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A peal on six bells comprises at least 5040 changes. At Great Gransden this takes about 2hrs 55 minutes of continuous ringing. This is a list of all the peals which have been rung

Peal board recording a peal on 30th April 2005

An example of peal ringing on Gransden bells can be heard here. This is part of the peal rung on 9th November 2013. The bells were half muffled for Remembrance.

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Quarter Peals

Quarter Peals comprise at least 1260 changes on six bells and this takes about 45 minutes to ring. They can be on four bells, but more usually are on all six bells rung to “minor”, when all six bells change with each other, or “doubles”, when five bells change and the tenor (heaviset bell) rings last in the sequence every time. Here is a list of all the known quarter peals to have been rung our our bells.

An example of the bells being rung to a quarter peal can be heard here. This is part of the quarter peal rung on 21st April 2014.

Quarter peal ringers on 21st April 2014

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Tower Outings

Tower Outings are arranged, usually once or twice a year, when we visit churches in other areas of the country. These are sometimes half day outings, but more usually taking the whole day, and occasionally we’ll make a weekend of it. We often invite other ringing friends too. Here are some photo albums of recent outings.

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Visits To See Other Church Towers to see their clocks and bells

Little Gransden Tower Tour on 24th September 2019

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Abbotsley Tower Tour on 22nd October 2019

Social Events

Ringers & Singers

There is a lot of overlap between the bell ringers and chuch choir members. Each summer, usually around the longest day, we invite everyone (including partners) to join us in a safari supper. Families are asked to provide starter and mains courses for a planned number of participants. One family provides the sweet course where everyone gathers at the end of the evening. 2020 was orgainised slightly differently because, due to the pandemic, we were only allowed six people to gather outside.

Ringers & Singers 21st June 2019
Ringers & Singers 26th June 2020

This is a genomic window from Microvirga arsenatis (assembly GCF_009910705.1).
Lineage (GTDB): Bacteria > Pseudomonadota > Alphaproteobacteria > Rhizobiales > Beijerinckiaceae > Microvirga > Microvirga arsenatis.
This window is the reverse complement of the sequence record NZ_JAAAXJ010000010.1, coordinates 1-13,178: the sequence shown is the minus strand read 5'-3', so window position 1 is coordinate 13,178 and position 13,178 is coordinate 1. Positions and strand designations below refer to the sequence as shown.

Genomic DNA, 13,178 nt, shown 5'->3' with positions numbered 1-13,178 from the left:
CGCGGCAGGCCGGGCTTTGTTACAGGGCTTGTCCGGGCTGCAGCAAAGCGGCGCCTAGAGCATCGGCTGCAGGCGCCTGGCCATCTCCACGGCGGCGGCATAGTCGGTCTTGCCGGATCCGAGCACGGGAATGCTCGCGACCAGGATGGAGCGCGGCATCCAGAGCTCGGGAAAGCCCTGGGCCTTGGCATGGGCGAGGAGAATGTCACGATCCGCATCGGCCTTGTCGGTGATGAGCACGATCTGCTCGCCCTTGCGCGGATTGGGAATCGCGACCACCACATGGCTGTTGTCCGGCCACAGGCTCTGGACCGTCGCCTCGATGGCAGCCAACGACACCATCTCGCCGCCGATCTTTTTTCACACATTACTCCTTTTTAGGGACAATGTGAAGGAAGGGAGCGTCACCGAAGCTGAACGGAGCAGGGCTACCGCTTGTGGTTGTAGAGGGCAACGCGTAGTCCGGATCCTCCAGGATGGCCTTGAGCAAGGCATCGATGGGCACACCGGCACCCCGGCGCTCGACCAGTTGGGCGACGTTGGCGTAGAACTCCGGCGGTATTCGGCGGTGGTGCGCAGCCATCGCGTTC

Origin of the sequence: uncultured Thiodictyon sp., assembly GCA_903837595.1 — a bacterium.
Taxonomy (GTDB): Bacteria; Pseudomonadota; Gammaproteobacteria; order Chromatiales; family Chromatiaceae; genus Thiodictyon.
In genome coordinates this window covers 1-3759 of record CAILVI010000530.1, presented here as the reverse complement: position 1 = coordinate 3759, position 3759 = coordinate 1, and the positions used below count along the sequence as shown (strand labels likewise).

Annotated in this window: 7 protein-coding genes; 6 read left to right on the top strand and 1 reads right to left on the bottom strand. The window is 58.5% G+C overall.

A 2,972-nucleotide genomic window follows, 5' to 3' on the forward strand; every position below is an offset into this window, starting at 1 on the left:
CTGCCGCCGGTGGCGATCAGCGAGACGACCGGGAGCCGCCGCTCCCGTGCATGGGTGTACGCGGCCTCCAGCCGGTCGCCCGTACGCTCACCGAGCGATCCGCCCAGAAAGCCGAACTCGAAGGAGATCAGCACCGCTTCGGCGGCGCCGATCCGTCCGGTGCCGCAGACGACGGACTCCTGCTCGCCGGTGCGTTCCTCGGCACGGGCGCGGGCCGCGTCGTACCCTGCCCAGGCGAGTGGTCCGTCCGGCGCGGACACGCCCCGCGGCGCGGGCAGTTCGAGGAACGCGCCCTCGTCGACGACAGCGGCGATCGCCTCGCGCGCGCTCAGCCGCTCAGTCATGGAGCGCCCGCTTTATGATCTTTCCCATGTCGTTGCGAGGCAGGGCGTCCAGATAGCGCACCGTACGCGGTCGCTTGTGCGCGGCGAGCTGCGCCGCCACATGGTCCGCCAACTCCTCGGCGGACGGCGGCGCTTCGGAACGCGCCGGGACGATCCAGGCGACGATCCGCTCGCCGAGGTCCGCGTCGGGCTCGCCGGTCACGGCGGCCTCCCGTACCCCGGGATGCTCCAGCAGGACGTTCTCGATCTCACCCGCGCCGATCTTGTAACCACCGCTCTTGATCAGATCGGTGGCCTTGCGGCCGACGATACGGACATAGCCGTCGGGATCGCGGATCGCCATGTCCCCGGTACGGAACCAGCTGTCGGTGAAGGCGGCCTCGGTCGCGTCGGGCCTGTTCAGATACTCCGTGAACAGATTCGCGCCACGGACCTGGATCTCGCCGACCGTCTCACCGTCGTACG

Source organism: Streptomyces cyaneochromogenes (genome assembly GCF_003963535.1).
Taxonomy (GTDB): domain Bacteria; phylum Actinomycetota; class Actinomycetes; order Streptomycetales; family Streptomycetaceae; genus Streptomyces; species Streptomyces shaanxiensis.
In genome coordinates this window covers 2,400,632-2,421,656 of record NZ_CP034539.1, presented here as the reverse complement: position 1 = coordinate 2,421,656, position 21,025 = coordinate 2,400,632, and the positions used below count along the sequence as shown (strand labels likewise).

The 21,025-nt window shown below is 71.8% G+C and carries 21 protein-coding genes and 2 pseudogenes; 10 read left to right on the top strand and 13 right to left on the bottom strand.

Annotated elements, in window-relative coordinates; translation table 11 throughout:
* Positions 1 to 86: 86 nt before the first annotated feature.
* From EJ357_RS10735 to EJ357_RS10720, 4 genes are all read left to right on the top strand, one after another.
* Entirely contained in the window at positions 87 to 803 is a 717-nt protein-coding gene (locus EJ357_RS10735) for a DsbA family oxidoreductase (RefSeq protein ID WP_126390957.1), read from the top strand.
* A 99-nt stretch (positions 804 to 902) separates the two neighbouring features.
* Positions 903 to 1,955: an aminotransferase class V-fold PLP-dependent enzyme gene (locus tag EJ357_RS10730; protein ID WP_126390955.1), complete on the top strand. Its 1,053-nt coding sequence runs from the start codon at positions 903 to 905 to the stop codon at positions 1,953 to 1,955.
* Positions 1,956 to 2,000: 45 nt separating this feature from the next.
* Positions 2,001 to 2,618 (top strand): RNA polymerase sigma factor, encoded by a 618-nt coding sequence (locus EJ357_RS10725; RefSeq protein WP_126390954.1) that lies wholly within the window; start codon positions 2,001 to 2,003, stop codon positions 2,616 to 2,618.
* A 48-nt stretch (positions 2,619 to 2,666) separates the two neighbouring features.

Christmas Parties & other Social Gatherings

We hold a Christmas party after Christmas (or nearby), which is hosted by the family with a house large enough to accomodate a sit-down meal for about 14 people. It makes for a good end to the year and is a time when we can enjoy one anothers’ company and relax away from the tower.

During the pandemic we have take advantage of socialising at the Chequers PH in Lt Gransden, when easing of lockdown has allowed. Our first soiree was to a Pizza and Beer eveining in September 2020.

Christmas Party for 2019 on 4th Jan 2020
Pizza & Beer at the Chequers PH 10th September 2020
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Video / Sound Clips

1996, pre-restoration: The bells recorded in 1996 during a quarter peal. This is believed to be the only recording of the bells before they were re-tuned in 2000

2019, half muffled peal: Part of our Sunday service ringing on 13th November 2019, ringing call changes.

Firing the bells: Firing the bells means ringing them all together in a cacophony of sound. It is a tradition in Great Gransden to fire the bells on bonfire night and we do this if our practice co-incides with that date. We also fire bells during our ringing for weddings.

Striking Competition Ringing: We enter the Huntingdon District striking competition when it is held, and in 2018 we were placed first. We rang call changes. Although only six people rang in the competition we were supported by everyone in the team and we all share in the success.

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Blog Archive

In normal times the blog is updated avery week or so, but there was much less to report in 2020 and 2021 because of the pandemic. During this period we met online and when ringing was allowed it was very limited. Our normal activities of quarter peals and tower outings were cancelled and practices limited to five ringers due to social distancing requirements.

At the time of writing (20th July2021) we are allowed back into the tower and to ring all the bells but we, along with many other towers, are cautious about returning to normal because infection rates of the disease are still rising. There will not be very much to report for the time being, but events will be recorded on our News and Ringing Events page.

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